Asian stocks are buoyed by US futures, oil climbs

A man walks past a screen displaying a graph showing recent average movements in Nikkei stock outside a brokerage in Tokyo, Japan, December 30, 2020. REUTERS/Issei Kato/File Photo

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  • Asian scholarships:
  • Nikkei adds 0.3%, S&P 500 futures rise 0.4%
  • Euro hits 7-year high against yen ahead of ECB meeting
  • US CPI report will test market thinking on Fed hikes
  • Oil companies after Saudi Arabia raises prices

SYDNEY, June 6 (Reuters) – Asian stocks joined U.S. equity futures in making cautious gains on Monday ahead of U.S. inflation data this week, while the euro hit a seven-year high against the yen amid European Central Bank tightening bets.

Oil prices firmed after Saudi Arabia sharply hiked prices for its crude sales in July, an indicator of supply tightness even after OPEC+ agreed to ramp up production increases over the next two months.

MSCI’s broadest index of Asia-Pacific stocks outside of Japan (.MIAPJ0000PUS) edged up 0.1%, while Japan’s Nikkei (.N225) recouped its early losses to gain 0.6%.

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S&P 500 futures added 0.5% and Nasdaq futures added 0.6%. EUROSTOXX 50 futures rose 0.8% and FTSE futures rose 1.0%.

chinese blue chips (.CSI300) climbed 1.3% after a survey confirmed activity in the service sector declined in May, but the Caixin index still improved to 41.4 from 36.2. Read more

The sentiment was bolstered by comments from US Commerce Secretary Gina Raimondo that President Joe Biden has instructed his team to consider lifting some tariffs on China. Read more

Markets will be on edge for the US consumer price report on Friday, especially after EU inflation shocked many with a record high last week.

Forecasts call for a sharp rise of 0.7% in May, although the annual rate should remain at 8.3% while core inflation should slow slightly to 5.9%.

A high figure would only add to expectations of aggressive tightening from the Federal Reserve, with markets already pricing in half-point hikes in June and July, and nearly 200 basis points by now. the end of the year.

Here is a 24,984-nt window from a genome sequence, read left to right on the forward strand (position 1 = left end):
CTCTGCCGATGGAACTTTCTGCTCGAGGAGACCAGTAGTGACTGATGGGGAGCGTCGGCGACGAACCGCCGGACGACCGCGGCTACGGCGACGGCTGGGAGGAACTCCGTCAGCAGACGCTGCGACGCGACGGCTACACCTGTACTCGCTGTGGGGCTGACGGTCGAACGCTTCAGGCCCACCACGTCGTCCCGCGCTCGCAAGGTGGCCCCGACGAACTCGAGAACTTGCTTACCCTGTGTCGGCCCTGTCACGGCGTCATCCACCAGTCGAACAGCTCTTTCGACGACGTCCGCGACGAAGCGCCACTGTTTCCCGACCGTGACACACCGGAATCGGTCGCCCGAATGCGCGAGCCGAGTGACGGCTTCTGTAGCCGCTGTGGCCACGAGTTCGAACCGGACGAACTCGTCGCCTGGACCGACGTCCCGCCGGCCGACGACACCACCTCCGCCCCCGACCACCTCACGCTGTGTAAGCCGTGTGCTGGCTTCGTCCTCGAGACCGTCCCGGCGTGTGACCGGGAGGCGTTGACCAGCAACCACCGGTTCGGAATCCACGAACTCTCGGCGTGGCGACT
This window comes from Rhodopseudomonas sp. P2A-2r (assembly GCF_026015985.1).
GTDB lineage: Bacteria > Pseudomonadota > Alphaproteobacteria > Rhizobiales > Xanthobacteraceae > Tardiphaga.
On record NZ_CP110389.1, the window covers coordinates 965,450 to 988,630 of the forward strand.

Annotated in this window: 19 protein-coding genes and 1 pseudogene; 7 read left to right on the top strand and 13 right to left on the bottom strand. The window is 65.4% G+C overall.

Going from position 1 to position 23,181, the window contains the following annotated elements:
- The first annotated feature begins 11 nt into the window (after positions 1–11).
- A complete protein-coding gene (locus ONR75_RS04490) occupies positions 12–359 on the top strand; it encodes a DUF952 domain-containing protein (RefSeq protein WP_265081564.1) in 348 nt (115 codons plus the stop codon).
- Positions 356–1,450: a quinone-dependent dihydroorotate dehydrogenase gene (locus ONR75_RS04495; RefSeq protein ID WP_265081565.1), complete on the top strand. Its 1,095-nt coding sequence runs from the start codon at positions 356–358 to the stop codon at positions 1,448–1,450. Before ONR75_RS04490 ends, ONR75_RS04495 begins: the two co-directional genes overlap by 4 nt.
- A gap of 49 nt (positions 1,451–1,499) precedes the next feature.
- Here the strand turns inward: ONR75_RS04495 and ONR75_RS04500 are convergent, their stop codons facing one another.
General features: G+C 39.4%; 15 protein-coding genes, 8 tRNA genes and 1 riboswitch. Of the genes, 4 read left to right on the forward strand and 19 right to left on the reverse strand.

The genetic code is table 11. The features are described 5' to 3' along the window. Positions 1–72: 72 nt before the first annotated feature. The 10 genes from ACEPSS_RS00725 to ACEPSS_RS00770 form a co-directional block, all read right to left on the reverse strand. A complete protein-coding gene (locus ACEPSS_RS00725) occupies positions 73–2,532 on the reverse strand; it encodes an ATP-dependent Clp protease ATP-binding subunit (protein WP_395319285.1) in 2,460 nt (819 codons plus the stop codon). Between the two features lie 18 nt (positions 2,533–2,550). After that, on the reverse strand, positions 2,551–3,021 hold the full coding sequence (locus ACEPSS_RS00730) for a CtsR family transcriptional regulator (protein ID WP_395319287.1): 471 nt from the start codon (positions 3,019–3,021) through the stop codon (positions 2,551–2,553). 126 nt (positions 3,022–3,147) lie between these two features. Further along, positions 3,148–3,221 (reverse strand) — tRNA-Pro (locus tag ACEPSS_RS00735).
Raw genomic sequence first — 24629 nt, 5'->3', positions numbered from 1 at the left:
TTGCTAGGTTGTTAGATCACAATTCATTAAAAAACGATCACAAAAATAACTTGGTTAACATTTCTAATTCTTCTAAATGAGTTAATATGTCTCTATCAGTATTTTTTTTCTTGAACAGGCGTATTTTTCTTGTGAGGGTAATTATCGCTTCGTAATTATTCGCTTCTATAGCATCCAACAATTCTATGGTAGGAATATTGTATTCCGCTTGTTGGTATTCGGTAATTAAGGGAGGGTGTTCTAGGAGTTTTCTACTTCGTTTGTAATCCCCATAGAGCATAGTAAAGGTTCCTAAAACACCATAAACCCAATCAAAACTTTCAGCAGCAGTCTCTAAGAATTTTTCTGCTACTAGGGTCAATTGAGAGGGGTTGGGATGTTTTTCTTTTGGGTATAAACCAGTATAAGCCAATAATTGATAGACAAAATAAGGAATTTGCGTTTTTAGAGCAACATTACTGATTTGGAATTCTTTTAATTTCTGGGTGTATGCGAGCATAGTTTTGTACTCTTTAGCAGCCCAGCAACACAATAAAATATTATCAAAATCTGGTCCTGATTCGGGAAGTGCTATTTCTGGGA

Some analysts thought Friday’s upbeat payrolls report suggested the Fed was on track for a soft landing.

“May’s numbers are about as good as the Fed could expect,” said Jonathan Millar, economist at Barclays.

“It’s a good sign that the Fed’s plans to cool the labor market are unfolding favorably so far, with solid job gains continuing to generate steady income gains that will help ease related concerns. recession, for now.”

NOT SO NEGATIVE

The European Central Bank meets on Thursday and President Christine Lagarde is considered certain to confirm an end to bond buying this month and a first rate hike in July, although the jury is out on whether it will be 25 or 50 basis points.

The money markets are forecasting increases of 125 basis points by the end of the year and 100 basis points as early as October.

“Recent communications from ECB officials have contemplated 25 basis point hikes in July and September to exit negative rates by the end of the third quarter, although some members prefer to leave the door open for bigger hikes. 50 basis points,” an NAB analyst said. “Lagarde’s post-meeting press conference will be closely watched.”

The prospect of positive rates this year helped the euro climb to $1.0731, away from its recent low of $1.0348, although it struggled to clear resistance around $1.0786.

The euro also hit a seven-year high against the yen at 140.39, after climbing 2.9% last week, while the dollar held steady at 130.65 yen after also gaining 2.0%. 9% last week.

Against a basket of currencies, the dollar settled at 102.110 after strengthening 0.4% last week.

In commodity markets, wheat futures jumped 4% after Russia hit the Ukrainian capital, Kyiv, with missiles, dampening hopes for progress in the peace talks. Read more

Gold was stuck at $1,855 an ounce, after hovering in a tight range for the past two weeks.

Oil prices rose after Saudi Arabia set higher prices for shipments to Asia, as investors bet OPEC’s planned supply increases won’t be enough to meet the asks, especially as China eases its lockdowns.

“Perhaps only a third to a half of what OPEC+ has promised will come online in the next two months,” said CBA mining and energy analyst Vivek Dhar.

“While this increase is badly needed, it falls short of demand growth expectations, especially given the EU’s partial ban on Russian oil imports.

Indeed, Brent is already well past that point, adding 74 cents on Monday to hit $120.46 a barrel. U.S. crude rose another 75 cents to $119.62 a barrel.

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Editing by Sam Holmes and Jacqueline Wong

Our standards: The Thomson Reuters Trust Principles.

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